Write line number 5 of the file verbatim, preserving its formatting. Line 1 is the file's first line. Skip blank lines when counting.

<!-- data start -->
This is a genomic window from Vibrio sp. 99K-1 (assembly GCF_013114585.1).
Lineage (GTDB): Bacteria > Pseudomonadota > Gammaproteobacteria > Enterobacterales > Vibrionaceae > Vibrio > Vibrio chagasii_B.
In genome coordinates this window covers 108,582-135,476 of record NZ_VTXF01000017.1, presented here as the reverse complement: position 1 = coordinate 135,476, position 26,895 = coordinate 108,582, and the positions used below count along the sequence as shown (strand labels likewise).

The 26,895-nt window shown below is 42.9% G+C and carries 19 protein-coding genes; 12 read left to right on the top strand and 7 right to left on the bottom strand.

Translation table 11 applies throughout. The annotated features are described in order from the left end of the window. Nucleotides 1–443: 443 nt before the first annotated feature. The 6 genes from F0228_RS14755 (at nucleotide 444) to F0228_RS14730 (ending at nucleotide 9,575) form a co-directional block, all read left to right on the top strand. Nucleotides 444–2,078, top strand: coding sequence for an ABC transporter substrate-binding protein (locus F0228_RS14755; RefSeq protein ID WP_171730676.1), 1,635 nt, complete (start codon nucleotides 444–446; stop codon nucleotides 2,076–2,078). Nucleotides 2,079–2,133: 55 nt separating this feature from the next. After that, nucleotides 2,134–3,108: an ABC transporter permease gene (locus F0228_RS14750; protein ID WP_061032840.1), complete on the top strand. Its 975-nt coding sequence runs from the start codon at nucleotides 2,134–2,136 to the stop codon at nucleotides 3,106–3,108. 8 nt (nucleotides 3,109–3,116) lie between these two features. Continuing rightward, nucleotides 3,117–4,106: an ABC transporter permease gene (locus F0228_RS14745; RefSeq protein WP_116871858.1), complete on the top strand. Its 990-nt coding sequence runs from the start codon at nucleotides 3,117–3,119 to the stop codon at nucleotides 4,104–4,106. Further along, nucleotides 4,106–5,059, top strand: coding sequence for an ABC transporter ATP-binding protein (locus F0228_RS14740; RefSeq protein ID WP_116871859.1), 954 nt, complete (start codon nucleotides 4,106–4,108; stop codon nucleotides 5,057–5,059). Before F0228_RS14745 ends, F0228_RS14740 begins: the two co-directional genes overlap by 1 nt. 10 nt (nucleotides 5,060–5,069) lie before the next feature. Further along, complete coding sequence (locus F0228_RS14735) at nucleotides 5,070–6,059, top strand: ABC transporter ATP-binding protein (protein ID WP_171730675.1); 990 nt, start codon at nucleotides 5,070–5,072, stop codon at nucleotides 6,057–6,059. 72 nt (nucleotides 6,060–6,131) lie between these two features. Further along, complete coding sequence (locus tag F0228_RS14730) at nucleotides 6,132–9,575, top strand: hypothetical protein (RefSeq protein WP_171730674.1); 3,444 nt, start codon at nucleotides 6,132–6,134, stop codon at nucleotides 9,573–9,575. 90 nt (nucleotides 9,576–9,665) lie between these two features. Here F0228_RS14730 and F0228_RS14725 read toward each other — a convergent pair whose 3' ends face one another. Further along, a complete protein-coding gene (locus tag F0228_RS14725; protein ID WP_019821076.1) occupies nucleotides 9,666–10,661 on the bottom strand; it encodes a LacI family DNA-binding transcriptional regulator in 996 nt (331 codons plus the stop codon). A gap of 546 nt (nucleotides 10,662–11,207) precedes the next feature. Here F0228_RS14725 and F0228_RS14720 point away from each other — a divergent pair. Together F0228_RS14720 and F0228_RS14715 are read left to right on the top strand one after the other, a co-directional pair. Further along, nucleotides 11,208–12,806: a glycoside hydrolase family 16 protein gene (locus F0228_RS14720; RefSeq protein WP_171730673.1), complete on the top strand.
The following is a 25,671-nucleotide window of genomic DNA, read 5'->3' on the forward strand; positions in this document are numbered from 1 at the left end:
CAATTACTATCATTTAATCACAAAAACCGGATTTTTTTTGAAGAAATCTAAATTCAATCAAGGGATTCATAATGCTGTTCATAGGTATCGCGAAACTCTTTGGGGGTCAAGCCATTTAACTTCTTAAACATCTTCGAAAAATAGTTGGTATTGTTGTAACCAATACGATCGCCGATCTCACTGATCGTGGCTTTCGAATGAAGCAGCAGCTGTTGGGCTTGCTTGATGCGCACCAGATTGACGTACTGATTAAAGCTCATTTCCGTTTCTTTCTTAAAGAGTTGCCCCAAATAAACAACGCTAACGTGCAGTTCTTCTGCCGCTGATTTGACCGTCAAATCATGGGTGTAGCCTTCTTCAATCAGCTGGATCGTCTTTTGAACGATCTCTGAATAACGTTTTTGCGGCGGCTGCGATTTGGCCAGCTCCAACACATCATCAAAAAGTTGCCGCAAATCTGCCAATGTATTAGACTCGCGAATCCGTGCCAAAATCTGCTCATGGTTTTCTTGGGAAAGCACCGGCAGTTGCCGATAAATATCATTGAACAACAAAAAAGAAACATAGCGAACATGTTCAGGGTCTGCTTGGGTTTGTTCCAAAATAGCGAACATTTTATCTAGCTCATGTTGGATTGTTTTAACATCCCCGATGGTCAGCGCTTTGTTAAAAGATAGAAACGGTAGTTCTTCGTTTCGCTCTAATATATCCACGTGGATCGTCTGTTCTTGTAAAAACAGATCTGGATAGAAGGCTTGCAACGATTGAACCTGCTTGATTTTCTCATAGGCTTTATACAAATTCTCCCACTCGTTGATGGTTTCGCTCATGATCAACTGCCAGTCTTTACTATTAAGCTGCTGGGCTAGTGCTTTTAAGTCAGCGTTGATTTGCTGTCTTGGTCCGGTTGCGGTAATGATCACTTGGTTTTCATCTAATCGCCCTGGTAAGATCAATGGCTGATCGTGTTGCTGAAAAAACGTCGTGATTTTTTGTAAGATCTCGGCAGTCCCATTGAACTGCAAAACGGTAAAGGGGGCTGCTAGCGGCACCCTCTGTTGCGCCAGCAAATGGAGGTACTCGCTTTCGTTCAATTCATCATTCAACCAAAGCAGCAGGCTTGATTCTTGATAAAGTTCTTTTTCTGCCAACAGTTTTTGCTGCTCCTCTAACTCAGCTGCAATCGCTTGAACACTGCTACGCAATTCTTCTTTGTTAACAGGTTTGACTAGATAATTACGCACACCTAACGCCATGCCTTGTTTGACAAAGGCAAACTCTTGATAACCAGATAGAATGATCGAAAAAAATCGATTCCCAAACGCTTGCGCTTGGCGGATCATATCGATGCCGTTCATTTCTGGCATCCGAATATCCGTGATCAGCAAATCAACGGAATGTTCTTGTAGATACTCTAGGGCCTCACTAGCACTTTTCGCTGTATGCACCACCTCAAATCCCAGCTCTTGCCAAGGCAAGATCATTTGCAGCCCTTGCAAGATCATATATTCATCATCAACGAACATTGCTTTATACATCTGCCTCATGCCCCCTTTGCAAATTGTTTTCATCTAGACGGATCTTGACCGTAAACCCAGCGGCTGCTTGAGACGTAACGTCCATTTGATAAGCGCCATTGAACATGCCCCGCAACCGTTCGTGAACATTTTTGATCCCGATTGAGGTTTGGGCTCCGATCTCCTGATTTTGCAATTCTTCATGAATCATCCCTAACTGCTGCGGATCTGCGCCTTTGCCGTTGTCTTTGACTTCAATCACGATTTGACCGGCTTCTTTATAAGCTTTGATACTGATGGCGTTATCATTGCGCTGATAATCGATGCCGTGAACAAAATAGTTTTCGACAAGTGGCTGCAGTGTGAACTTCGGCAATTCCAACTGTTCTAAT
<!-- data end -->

Translation table 11 applies throughout. The annotated features are described in order from the left end of the window. Nucleotides 1–443: 443 nt before the first annotated feature. The 6 genes from F0228_RS14755 (at nucleotide 444) to F0228_RS14730 (ending at nucleotide 9,575) form a co-directional block, all read left to right on the top strand. Nucleotides 444–2,078, top strand: coding sequence for an ABC transporter substrate-binding protein (locus F0228_RS14755; RefSeq protein ID WP_171730676.1), 1,635 nt, complete (start codon nucleotides 444–446; stop codon nucleotides 2,076–2,078). Nucleotides 2,079–2,133: 55 nt separating this feature from the next. After that, nucleotides 2,134–3,108: an ABC transporter permease gene (locus F0228_RS14750; protein ID WP_061032840.1), complete on the top strand. Its 975-nt coding sequence runs from the start codon at nucleotides 2,134–2,136 to the stop codon at nucleotides 3,106–3,108. 8 nt (nucleotides 3,109–3,116) lie between these two features. Continuing rightward, nucleotides 3,117–4,106: an ABC transporter permease gene (locus F0228_RS14745; RefSeq protein WP_116871858.1), complete on the top strand. Its 990-nt coding sequence runs from the start codon at nucleotides 3,117–3,119 to the stop codon at nucleotides 4,104–4,106. Further along, nucleotides 4,106–5,059, top strand: coding sequence for an ABC transporter ATP-binding protein (locus F0228_RS14740; RefSeq protein ID WP_116871859.1), 954 nt, complete (start codon nucleotides 4,106–4,108; stop codon nucleotides 5,057–5,059). Before F0228_RS14745 ends, F0228_RS14740 begins: the two co-directional genes overlap by 1 nt. 10 nt (nucleotides 5,060–5,069) lie before the next feature. Further along, complete coding sequence (locus F0228_RS14735) at nucleotides 5,070–6,059, top strand: ABC transporter ATP-binding protein (protein ID WP_171730675.1); 990 nt, start codon at nucleotides 5,070–5,072, stop codon at nucleotides 6,057–6,059. 72 nt (nucleotides 6,060–6,131) lie between these two features. Further along, complete coding sequence (locus tag F0228_RS14730) at nucleotides 6,132–9,575, top strand: hypothetical protein (RefSeq protein WP_171730674.1); 3,444 nt, start codon at nucleotides 6,132–6,134, stop codon at nucleotides 9,573–9,575. 90 nt (nucleotides 9,576–9,665) lie between these two features. Here F0228_RS14730 and F0228_RS14725 read toward each other — a convergent pair whose 3' ends face one another. Further along, a complete protein-coding gene (locus tag F0228_RS14725; protein ID WP_019821076.1) occupies nucleotides 9,666–10,661 on the bottom strand; it encodes a LacI family DNA-binding transcriptional regulator in 996 nt (331 codons plus the stop codon). A gap of 546 nt (nucleotides 10,662–11,207) precedes the next feature. Here F0228_RS14725 and F0228_RS14720 point away from each other — a divergent pair. Together F0228_RS14720 and F0228_RS14715 are read left to right on the top strand one after the other, a co-directional pair. Further along, nucleotides 11,208–12,806: a glycoside hydrolase family 16 protein gene (locus F0228_RS14720; RefSeq protein WP_171730673.1), complete on the top strand.